The Grizzlies are intensifying talks to potentially move franchise cornerstone Mike Conley Jr., league sources told The Athletic. Memphis has been in conversations with the Jazz and Utah is a frontrunner to acquire Conley should the Grizzlies trade the point guard during draft week, league sources said.

What would be in a trade package? Certainly the No. 23 pick in this draft, plus some young players the Grizzlies like (maybe Grayson Allen, Royce O’Neal, and even someone like Jae Crowder. Reports say Derick Favors is not part of the discussion.

While anything can happen the week of the draft — and things change quickly — don’t be surprised if some version of this trade gets done.

Grade-school phenom Allonzo Trier took winding road to success with Knicks

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Allonzo Trier appeared on the cover of The New York Times Magazine as a sixth grader. By then, the Seattle native was already spending his weekends jetting around the country for basketball games. In high school, he moved to Oklahoma then Maryland then Nevada to join teams.

“It’s become normal for the top high school, premier athletes,” Trier said.

Should it be normal?

“We’re not normal people,” Trier said. “You know what I mean? Who’s to say for the normal tech person, the normal other people that are at the top of what they do in their lives and their careers? So, I don’t really think there’s a limit you can put on somebody.”

The top-rated player nationally in his class in elementary school, Trier’s potential seemed limitless, and he worked tirelessly to fulfill it. But spending an up-and-down three years at University of Arizona and going undrafted left doubt about his NBA career as of just a few months ago.

Yet, Trier – who signed with the Knicks – is already proving he belongs.

He’s averaging 11.3 points per game. That’s one of the highest scoring averages ever for an undrafted rookie in his first professional season (minimum: 10 games):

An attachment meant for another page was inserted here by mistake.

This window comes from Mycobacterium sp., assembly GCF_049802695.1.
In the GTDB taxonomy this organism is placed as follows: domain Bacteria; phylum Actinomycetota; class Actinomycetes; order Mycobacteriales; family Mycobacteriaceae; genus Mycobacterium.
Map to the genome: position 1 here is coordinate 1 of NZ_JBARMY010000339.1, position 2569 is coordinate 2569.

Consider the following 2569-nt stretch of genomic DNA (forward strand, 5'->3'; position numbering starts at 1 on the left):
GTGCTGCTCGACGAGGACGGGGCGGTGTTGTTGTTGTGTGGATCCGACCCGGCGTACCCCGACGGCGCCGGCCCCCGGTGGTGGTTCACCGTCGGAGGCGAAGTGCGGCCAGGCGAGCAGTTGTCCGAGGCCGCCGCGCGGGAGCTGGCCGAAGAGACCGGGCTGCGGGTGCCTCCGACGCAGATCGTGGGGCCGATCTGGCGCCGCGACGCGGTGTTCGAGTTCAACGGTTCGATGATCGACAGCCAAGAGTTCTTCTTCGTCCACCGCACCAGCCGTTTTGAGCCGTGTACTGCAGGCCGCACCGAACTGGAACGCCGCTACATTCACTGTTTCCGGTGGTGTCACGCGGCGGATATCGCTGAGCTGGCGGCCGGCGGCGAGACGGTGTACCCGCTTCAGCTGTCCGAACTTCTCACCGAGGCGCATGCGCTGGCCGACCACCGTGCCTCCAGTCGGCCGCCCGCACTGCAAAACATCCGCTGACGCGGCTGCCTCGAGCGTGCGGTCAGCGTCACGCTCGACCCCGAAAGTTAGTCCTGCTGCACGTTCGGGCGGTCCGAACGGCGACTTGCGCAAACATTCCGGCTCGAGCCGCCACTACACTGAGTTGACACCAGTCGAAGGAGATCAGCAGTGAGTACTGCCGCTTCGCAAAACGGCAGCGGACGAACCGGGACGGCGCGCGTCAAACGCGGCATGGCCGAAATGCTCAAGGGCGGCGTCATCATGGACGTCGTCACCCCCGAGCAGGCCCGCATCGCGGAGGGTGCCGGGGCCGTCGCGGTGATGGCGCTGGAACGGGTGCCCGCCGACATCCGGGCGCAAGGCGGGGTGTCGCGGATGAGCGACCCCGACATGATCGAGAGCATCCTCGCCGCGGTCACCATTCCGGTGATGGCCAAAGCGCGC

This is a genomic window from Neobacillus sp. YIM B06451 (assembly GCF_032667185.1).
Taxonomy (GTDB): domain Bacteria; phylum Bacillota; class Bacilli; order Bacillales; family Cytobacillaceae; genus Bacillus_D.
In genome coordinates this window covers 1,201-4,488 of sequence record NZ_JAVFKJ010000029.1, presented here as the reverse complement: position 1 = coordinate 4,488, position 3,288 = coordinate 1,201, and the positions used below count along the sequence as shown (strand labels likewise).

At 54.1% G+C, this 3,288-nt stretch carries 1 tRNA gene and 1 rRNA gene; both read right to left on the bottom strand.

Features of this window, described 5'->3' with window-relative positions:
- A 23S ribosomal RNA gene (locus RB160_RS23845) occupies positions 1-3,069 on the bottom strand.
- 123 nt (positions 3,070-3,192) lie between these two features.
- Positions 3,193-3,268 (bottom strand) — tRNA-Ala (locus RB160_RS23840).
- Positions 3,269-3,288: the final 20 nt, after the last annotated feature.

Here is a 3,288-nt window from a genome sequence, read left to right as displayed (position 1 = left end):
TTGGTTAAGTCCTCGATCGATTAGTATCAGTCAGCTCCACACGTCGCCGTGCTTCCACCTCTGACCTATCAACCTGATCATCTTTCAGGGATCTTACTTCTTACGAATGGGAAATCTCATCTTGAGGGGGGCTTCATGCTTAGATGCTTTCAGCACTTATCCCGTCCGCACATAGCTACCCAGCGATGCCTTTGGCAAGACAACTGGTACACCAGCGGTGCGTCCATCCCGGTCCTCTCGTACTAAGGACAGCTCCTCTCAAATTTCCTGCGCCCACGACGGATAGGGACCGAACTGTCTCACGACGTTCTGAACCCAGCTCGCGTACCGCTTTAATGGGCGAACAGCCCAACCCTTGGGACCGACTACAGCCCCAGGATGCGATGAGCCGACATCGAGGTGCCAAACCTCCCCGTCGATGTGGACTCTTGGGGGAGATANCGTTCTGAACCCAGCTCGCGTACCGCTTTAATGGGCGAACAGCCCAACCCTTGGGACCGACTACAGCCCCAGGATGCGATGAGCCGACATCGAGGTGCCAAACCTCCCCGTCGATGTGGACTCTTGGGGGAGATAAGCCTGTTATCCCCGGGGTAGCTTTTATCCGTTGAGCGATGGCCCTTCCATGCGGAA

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*Don Barksdale finished at UCLA in 1947, but he spent a couple years playing AAU in Oakland while waiting for the NBA to integrate.

Trier just gets buckets. The 6-foot-5 guard is a methodical dribbler, capable of pulling up or slashing. His crafty moves draw plenty of fouls, especially for a rookie, and he’s a solid shooter.

Trier has a good chance to become just the 13th undrafted player to make an All-Rookie team, joining Yogi Ferrell, Langston Galloway, Gary Neal, Jamario Moon, Walter Herrmann, Jorge Garbajosa, Marquis Daniels, Udonis Haslem, J.R. Bremer, Chucky Atkins, Matt Maloney and Larry Stewart. Only Ferrell, Galloway, Daniels, Bremer, Stewart did it in their first professional season.

In some respects, the biggest surprise is how long it took Trier to reach this point. 247 ranked him No. 6 in his high school class, and everyone ahead of him – Ben Simmons (76ers), Skal Labissiere (Kings), Brandon Ingram (Lakers), Cheick Diallo (Pelicans) and Jaylen Brown (Celtics) – went one-and-done in college.

“We thought I was going to be out in one year,” Trier said.

But Trier broke his hand during his freshman year, wasn’t quite as sharp upon his return and stayed for his sophomore season. That came with expectations from Arizona coach Sean Miller.

“Coach Miller told me that was going to be my last year,” Trier said.

Then, Trier got into a car crash before the season. He failed a drug test, but won his appeal, the NCAA agreeing he unknowingly took Ostarine while recovering from the crash. Still, the NCAA ruled he couldn’t play until the drug completely left his body. “It was really dumb,” Trier said. “It was really tedious.” He missed most the season and again forewent the draft.

In his junior year, Trier got suspended yet again for trace amounts of Ostarine. “A joke,” Trier said. “C’mon now. You guys know what the deal was.” He appealed, and this time, the NCAA allowed him to return to the court within a week.

Trier finally turned pro this year, but he went undrafted.

That “undrafted” label is harsher than it sounds. The Knicks called him during the draft and offered to sign him if he went undrafted. Trier said “a few” teams would have drafted him contingent on him accepting a certain contract, but he turned them down in order to get to New York.

Still, more teams could have called. Someone could have liked him enough to draft him despite his unwillingness to pledge to contract terms beforehand.

“I’m angry. I was upset,” Trier said. “I thought it was like a joke that I didn’t get picked.”

He signed a two-way contract with the Knicks – importantly, for only one season. He earns $4,737 every day he’s on New York’s active list for a game or works out/practices with a teammate at the team’s discretion. On other days, he gets paid $544.

Between the start of G League training camp and the end of the G League season, Trier can spend 45 days with the NBA club. Today marks 45 days since G League training camps opened. Surely, the Knicks have had enough travel days and days off to extend Trier’s deadline at least another week. But it’s looming.

By then, the Knicks have three options: